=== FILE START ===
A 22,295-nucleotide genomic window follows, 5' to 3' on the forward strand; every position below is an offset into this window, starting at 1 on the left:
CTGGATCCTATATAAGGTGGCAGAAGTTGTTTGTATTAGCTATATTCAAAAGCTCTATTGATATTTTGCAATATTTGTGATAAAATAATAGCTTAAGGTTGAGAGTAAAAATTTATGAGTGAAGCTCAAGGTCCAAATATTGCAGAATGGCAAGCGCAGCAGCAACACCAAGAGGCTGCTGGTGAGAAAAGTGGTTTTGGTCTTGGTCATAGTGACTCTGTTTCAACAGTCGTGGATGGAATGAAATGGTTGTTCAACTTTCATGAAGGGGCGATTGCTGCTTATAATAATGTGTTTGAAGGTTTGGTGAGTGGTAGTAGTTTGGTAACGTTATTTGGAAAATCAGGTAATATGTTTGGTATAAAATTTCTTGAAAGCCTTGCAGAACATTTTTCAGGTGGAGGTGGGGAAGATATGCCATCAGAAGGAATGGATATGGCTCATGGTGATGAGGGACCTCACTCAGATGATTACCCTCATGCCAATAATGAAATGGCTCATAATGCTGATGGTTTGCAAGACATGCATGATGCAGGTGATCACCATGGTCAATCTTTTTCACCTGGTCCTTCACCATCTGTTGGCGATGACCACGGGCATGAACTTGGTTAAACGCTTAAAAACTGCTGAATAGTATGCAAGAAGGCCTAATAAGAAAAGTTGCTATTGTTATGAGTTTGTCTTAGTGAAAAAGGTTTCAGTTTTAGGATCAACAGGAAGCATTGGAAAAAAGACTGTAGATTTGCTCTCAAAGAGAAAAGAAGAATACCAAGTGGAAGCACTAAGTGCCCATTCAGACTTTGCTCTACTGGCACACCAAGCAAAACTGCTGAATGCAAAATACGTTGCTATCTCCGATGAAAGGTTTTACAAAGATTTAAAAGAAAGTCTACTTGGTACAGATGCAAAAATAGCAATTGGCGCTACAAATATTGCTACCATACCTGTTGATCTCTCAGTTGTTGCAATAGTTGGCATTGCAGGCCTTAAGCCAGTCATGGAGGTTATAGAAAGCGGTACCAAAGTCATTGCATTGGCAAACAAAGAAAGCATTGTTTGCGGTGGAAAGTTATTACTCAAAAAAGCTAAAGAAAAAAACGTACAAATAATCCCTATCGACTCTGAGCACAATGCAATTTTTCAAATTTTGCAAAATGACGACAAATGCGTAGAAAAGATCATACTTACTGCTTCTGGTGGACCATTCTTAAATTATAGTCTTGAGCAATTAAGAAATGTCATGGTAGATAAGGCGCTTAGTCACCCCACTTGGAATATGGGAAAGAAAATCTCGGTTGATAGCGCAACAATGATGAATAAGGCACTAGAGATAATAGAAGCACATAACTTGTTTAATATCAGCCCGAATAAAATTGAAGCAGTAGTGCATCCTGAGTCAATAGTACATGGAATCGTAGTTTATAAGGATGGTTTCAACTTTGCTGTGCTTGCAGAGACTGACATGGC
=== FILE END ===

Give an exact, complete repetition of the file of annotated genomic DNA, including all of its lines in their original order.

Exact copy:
A 22,295-nucleotide genomic window follows, 5' to 3' on the forward strand; every position below is an offset into this window, starting at 1 on the left:
CTGGATCCTATATAAGGTGGCAGAAGTTGTTTGTATTAGCTATATTCAAAAGCTCTATTGATATTTTGCAATATTTGTGATAAAATAATAGCTTAAGGTTGAGAGTAAAAATTTATGAGTGAAGCTCAAGGTCCAAATATTGCAGAATGGCAAGCGCAGCAGCAACACCAAGAGGCTGCTGGTGAGAAAAGTGGTTTTGGTCTTGGTCATAGTGACTCTGTTTCAACAGTCGTGGATGGAATGAAATGGTTGTTCAACTTTCATGAAGGGGCGATTGCTGCTTATAATAATGTGTTTGAAGGTTTGGTGAGTGGTAGTAGTTTGGTAACGTTATTTGGAAAATCAGGTAATATGTTTGGTATAAAATTTCTTGAAAGCCTTGCAGAACATTTTTCAGGTGGAGGTGGGGAAGATATGCCATCAGAAGGAATGGATATGGCTCATGGTGATGAGGGACCTCACTCAGATGATTACCCTCATGCCAATAATGAAATGGCTCATAATGCTGATGGTTTGCAAGACATGCATGATGCAGGTGATCACCATGGTCAATCTTTTTCACCTGGTCCTTCACCATCTGTTGGCGATGACCACGGGCATGAACTTGGTTAAACGCTTAAAAACTGCTGAATAGTATGCAAGAAGGCCTAATAAGAAAAGTTGCTATTGTTATGAGTTTGTCTTAGTGAAAAAGGTTTCAGTTTTAGGATCAACAGGAAGCATTGGAAAAAAGACTGTAGATTTGCTCTCAAAGAGAAAAGAAGAATACCAAGTGGAAGCACTAAGTGCCCATTCAGACTTTGCTCTACTGGCACACCAAGCAAAACTGCTGAATGCAAAATACGTTGCTATCTCCGATGAAAGGTTTTACAAAGATTTAAAAGAAAGTCTACTTGGTACAGATGCAAAAATAGCAATTGGCGCTACAAATATTGCTACCATACCTGTTGATCTCTCAGTTGTTGCAATAGTTGGCATTGCAGGCCTTAAGCCAGTCATGGAGGTTATAGAAAGCGGTACCAAAGTCATTGCATTGGCAAACAAAGAAAGCATTGTTTGCGGTGGAAAGTTATTACTCAAAAAAGCTAAAGAAAAAAACGTACAAATAATCCCTATCGACTCTGAGCACAATGCAATTTTTCAAATTTTGCAAAATGACGACAAATGCGTAGAAAAGATCATACTTACTGCTTCTGGTGGACCATTCTTAAATTATAGTCTTGAGCAATTAAGAAATGTCATGGTAGATAAGGCGCTTAGTCACCCCACTTGGAATATGGGAAAGAAAATCTCGGTTGATAGCGCAACAATGATGAATAAGGCACTAGAGATAATAGAAGCACATAACTTGTTTAATATCAGCCCGAATAAAATTGAAGCAGTAGTGCATCCTGAGTCAATAGTACATGGAATCGTAGTTTATAAGGATGGTTTCAACTTTGCTGTGCTTGCAGAGACTGACATGGC